It’s not unusual to let your attention to healthy eating lapse a bit in the winter. After all, who can see you in those cozy – and bulky – wool sweaters?
But spring is here, and all of this greenery may have you craving a little dietary refresh. Just making a few small changes in your everyday diet can add up to big changes in a healthier, fitter you. Here are easy tips to get you started.
Visuals: Food items, etc.
1. Spring Clean your fridge and pantry.
· It’s perfectly fine to indulge when an intense craving strikes, but if you’re really looking to tune up your eating habits, be mindful of the junk foods you keep stocked in the house.
· Get rid of any trigger foods (that is, foods that make you lose all control once you start eating them) and any junk you eat out of convenience.
· Give it away to unsuspecting friends, bring it into the office, anything.
· After you’ve gotten rid of any trigger foods, go to the grocery store and restock your shelves with fresh, less-processed choices.
· Examples: Low-sodium pretzels, hummus, light popcorn, baked chips, quinoa, nuts
2. Skip the juice cleanses, detoxes, and fad diets.
· These “quick fixes” won’t result in any lasting weight loss. Depriving yourself isn’t healthy or productive, and it usually backfires miserably.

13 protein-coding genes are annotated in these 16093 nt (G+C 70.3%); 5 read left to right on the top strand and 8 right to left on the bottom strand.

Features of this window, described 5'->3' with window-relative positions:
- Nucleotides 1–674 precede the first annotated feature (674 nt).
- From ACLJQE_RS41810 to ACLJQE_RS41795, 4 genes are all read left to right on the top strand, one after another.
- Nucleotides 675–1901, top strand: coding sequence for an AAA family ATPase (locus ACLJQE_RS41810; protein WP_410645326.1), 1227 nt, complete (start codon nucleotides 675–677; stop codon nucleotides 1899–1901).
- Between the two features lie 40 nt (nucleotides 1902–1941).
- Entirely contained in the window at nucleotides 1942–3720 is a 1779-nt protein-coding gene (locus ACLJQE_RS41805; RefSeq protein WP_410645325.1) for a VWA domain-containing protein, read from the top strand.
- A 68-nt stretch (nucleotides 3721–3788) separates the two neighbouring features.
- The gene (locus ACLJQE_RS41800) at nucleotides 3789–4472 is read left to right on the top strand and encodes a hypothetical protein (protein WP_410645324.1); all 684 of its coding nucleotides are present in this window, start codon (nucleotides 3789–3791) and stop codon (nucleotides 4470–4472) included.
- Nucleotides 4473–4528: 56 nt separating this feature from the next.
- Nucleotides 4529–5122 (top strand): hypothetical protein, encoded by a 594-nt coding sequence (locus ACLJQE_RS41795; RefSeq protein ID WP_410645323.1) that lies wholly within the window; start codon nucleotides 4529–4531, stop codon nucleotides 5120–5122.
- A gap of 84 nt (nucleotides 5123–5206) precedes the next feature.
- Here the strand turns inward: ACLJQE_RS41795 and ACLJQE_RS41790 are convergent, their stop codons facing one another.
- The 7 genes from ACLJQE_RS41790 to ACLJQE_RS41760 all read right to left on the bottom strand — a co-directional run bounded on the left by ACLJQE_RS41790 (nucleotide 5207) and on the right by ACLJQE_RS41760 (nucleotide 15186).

· If you’re trying to lose weight, focus on a more moderate loss of around one pound a week, using a method that isn’t based on intense restriction, is the best approach. 1
· Remember that weight loss is about more than what you eat, it’s also how you exercise.
3. Start cooking, stop taking out.
· Eating healthier is work. But putting in the effort to cook for yourself is so worth it, especially in the long-term. Cooking for yourself means you’re taking control of what you put into your body, and that’s a good thing.
· Start by grocery shopping on a weekend and preparing one or two proteins (a tray of chicken breasts and some black beans, for example), a pot or pan of starch (think roasted potatoes or brown rice), and two to three vegetables (salad counts!) for the week ahead.
· This way, you’ll be ready for lunches and suppers, and not scrambling for the takeout menus at the end of the day or stopping for food on your way home from work in a hunger-induced haze.
4. Cut back on the soda.
· Cut calories by cutting out soda. For most of us, we have a coffee in the morning, a soda for lunch and dinner, and any other drinks between meals. With this lifestyle, the calories can add up quickly.
· Try alternatives: Add slices of lemon, lime, cucumber or watermelon to your water. Mix things up by trying sparkling water.
5. Make one meal of the day veggie-based.
· Recent data from the CDC says that 91 percent of Americans didn’t meet their vegetable intake recommendations. 2
· Adults eat at least 2 to 3 cups per day of vegetables as part of a healthy eating pattern. 3
6. Slash the sugar.
· Added sugar has no nutritional value and in excess can mess with your blood sugar, make you feel fatigued, contribute to diabetes, and is even linked to cardiovascular problems.
As always, visit qualchoice.com for more information.